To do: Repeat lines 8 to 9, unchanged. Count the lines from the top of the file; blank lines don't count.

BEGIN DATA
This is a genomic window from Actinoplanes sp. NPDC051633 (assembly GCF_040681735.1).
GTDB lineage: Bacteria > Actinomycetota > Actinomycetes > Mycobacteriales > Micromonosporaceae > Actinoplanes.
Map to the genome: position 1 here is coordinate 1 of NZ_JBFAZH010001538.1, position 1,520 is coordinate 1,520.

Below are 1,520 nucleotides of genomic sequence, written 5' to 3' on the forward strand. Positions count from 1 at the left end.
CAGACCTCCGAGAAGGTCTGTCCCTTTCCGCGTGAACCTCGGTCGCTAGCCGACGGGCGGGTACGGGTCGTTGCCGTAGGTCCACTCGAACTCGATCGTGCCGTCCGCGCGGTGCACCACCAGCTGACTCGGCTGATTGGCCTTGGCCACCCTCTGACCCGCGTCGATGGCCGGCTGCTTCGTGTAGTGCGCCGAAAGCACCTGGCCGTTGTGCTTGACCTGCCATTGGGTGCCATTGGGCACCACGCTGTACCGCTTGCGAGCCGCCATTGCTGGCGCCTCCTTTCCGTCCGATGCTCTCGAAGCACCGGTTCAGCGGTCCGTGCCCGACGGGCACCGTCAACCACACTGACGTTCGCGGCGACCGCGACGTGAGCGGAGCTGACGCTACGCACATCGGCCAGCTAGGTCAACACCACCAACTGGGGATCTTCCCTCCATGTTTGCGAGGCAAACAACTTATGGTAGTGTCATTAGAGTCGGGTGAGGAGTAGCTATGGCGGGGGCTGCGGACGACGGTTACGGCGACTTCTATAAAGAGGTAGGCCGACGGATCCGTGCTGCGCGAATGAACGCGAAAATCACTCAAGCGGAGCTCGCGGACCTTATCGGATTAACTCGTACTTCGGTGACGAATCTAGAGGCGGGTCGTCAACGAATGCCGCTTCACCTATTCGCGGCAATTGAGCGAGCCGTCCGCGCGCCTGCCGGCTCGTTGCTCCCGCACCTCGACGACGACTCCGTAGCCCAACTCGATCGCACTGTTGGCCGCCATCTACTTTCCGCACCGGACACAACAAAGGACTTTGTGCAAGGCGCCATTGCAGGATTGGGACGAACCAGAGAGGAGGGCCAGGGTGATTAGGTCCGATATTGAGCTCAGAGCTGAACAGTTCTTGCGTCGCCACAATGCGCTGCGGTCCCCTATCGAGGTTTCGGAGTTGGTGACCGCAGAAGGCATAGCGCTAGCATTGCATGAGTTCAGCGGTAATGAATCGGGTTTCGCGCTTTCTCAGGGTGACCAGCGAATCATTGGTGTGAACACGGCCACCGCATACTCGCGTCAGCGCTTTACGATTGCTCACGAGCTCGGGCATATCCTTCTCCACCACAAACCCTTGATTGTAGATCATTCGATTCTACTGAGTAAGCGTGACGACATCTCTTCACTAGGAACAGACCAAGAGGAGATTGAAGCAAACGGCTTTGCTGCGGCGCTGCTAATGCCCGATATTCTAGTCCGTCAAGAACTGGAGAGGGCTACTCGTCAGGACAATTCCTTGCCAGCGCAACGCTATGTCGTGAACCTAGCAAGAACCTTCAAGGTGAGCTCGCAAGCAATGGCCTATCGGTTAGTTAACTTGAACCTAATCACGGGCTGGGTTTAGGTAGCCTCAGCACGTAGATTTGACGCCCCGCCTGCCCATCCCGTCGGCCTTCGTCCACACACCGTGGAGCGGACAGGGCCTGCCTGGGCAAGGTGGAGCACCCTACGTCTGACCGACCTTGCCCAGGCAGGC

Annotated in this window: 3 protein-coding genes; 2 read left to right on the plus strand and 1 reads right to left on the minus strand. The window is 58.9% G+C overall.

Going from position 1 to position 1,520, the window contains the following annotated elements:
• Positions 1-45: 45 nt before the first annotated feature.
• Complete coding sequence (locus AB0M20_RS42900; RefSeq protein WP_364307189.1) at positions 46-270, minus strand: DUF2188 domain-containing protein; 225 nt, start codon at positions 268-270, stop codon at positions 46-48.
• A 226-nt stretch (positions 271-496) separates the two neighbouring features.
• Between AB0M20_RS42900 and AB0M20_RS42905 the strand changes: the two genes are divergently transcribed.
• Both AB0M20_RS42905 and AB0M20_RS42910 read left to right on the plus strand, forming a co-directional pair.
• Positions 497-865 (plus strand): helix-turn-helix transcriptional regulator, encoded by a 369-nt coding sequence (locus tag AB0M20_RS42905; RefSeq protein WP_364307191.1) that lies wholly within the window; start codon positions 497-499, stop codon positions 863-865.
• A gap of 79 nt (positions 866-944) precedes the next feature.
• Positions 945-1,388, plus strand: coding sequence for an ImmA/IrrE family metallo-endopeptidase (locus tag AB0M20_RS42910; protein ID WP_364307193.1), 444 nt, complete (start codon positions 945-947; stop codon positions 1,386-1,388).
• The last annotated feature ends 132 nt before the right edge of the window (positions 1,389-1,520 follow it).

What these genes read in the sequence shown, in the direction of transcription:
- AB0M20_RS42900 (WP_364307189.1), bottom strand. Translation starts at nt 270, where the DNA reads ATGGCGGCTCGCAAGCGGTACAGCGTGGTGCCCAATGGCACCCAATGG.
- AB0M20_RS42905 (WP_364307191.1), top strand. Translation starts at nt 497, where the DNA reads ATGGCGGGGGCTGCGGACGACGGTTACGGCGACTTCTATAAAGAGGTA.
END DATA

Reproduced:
• Positions 1-45: 45 nt before the first annotated feature.
• Complete coding sequence (locus AB0M20_RS42900; RefSeq protein WP_364307189.1) at positions 46-270, minus strand: DUF2188 domain-containing protein; 225 nt, start codon at positions 268-270, stop codon at positions 46-48.